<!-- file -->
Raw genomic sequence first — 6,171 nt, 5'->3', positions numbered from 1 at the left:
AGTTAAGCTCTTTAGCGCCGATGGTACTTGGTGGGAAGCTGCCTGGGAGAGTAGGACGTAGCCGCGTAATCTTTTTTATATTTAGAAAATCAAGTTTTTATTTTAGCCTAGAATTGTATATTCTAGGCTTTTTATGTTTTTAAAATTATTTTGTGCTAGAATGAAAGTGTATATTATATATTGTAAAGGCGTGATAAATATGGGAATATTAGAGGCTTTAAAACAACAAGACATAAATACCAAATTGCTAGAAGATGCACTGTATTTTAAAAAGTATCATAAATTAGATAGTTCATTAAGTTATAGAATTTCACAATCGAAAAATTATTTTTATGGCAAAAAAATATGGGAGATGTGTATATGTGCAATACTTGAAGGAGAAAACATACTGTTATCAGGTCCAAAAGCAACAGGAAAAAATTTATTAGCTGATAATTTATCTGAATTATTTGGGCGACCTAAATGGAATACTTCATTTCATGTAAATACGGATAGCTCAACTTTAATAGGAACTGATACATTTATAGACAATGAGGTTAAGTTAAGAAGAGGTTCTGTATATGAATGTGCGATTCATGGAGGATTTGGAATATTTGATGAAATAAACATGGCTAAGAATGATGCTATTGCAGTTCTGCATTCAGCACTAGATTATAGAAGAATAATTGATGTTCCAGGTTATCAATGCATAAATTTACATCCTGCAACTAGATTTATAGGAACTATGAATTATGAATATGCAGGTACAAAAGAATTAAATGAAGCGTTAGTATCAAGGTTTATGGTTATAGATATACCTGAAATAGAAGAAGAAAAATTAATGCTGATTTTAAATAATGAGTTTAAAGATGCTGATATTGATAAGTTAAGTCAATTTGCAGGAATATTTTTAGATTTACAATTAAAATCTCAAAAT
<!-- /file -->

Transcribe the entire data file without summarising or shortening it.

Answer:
Raw genomic sequence first — 6,171 nt, 5'->3', positions numbered from 1 at the left:
AGTTAAGCTCTTTAGCGCCGATGGTACTTGGTGGGAAGCTGCCTGGGAGAGTAGGACGTAGCCGCGTAATCTTTTTTATATTTAGAAAATCAAGTTTTTATTTTAGCCTAGAATTGTATATTCTAGGCTTTTTATGTTTTTAAAATTATTTTGTGCTAGAATGAAAGTGTATATTATATATTGTAAAGGCGTGATAAATATGGGAATATTAGAGGCTTTAAAACAACAAGACATAAATACCAAATTGCTAGAAGATGCACTGTATTTTAAAAAGTATCATAAATTAGATAGTTCATTAAGTTATAGAATTTCACAATCGAAAAATTATTTTTATGGCAAAAAAATATGGGAGATGTGTATATGTGCAATACTTGAAGGAGAAAACATACTGTTATCAGGTCCAAAAGCAACAGGAAAAAATTTATTAGCTGATAATTTATCTGAATTATTTGGGCGACCTAAATGGAATACTTCATTTCATGTAAATACGGATAGCTCAACTTTAATAGGAACTGATACATTTATAGACAATGAGGTTAAGTTAAGAAGAGGTTCTGTATATGAATGTGCGATTCATGGAGGATTTGGAATATTTGATGAAATAAACATGGCTAAGAATGATGCTATTGCAGTTCTGCATTCAGCACTAGATTATAGAAGAATAATTGATGTTCCAGGTTATCAATGCATAAATTTACATCCTGCAACTAGATTTATAGGAACTATGAATTATGAATATGCAGGTACAAAAGAATTAAATGAAGCGTTAGTATCAAGGTTTATGGTTATAGATATACCTGAAATAGAAGAAGAAAAATTAATGCTGATTTTAAATAATGAGTTTAAAGATGCTGATATTGATAAGTTAAGTCAATTTGCAGGAATATTTTTAGATTTACAATTAAAATCTCAAAAT